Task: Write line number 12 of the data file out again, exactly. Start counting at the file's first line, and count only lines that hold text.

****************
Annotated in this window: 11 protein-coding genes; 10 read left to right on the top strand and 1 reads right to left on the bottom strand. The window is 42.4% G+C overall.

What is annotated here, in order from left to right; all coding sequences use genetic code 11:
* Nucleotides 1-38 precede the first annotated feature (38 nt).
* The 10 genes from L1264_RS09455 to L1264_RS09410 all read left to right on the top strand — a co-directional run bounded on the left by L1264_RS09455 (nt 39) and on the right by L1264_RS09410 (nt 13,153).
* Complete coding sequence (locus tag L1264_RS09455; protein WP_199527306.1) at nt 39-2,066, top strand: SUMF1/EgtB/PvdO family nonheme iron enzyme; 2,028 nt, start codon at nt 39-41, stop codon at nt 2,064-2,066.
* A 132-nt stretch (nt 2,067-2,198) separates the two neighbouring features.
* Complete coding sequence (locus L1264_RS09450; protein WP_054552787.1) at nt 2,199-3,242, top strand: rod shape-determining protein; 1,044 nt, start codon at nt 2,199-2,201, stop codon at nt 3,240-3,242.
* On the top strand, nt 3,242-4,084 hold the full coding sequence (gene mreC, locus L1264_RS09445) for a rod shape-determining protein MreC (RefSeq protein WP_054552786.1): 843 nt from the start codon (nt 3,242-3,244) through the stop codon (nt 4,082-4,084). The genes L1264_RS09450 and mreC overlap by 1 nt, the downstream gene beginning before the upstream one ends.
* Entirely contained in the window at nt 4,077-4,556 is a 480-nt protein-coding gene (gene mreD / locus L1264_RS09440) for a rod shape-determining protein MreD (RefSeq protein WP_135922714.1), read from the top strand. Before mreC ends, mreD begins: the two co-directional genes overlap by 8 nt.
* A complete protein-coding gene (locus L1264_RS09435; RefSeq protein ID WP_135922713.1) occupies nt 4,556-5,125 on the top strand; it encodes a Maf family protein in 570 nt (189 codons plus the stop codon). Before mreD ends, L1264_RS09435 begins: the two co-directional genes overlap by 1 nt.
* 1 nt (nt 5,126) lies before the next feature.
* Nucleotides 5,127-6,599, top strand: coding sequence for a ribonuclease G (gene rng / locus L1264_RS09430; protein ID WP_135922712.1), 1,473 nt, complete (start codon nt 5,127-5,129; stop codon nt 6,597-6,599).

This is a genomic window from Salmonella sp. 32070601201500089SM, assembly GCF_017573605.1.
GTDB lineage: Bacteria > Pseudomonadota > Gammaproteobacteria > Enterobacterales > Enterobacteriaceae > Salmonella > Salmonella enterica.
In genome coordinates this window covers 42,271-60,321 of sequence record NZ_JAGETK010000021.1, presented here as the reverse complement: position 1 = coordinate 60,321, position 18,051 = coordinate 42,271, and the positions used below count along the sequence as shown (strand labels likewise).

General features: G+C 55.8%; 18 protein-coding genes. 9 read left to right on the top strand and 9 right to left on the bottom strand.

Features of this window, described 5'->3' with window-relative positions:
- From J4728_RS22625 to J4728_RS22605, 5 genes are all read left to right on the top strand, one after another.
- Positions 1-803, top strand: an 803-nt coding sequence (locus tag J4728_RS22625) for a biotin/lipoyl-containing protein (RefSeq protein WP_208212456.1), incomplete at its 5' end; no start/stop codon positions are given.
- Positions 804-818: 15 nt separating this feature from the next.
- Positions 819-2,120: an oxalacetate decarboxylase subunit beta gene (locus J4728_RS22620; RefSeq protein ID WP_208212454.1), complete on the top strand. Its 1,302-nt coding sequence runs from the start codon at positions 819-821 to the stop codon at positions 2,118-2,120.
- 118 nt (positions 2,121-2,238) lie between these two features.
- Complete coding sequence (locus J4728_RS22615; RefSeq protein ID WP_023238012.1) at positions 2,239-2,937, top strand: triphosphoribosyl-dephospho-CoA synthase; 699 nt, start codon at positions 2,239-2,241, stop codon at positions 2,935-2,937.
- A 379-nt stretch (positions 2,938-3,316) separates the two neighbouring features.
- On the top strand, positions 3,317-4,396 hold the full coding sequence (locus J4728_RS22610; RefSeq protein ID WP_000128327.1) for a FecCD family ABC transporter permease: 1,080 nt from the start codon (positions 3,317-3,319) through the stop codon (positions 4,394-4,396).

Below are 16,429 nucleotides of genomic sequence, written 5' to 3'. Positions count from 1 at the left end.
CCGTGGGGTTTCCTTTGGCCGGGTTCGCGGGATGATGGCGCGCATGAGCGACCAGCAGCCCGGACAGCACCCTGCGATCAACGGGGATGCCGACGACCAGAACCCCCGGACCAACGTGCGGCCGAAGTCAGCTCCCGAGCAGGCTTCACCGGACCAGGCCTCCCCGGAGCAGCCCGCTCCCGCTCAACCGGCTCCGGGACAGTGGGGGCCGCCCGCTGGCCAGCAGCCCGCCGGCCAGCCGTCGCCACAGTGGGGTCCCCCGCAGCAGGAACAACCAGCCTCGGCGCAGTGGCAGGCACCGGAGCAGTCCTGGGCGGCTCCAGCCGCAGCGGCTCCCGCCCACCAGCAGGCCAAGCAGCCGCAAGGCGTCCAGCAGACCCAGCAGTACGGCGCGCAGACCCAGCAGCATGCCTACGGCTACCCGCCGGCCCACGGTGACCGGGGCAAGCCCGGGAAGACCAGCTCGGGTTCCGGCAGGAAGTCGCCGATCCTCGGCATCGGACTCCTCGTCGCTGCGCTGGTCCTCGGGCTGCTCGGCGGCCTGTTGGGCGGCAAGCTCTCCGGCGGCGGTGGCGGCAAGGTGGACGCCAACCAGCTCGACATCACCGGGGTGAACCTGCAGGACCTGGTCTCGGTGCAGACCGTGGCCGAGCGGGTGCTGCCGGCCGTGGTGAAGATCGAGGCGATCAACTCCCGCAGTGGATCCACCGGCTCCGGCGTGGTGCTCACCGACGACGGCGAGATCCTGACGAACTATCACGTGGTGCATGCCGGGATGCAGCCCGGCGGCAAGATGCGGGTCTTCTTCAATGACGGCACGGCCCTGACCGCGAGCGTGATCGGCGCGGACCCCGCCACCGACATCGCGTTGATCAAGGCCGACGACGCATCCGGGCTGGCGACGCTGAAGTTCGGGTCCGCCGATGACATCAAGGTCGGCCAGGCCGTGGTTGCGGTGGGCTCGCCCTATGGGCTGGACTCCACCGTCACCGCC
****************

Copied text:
* Nucleotides 5,127-6,599, top strand: coding sequence for a ribonuclease G (gene rng / locus L1264_RS09430; protein ID WP_135922712.1), 1,473 nt, complete (start codon nt 5,127-5,129; stop codon nt 6,597-6,599).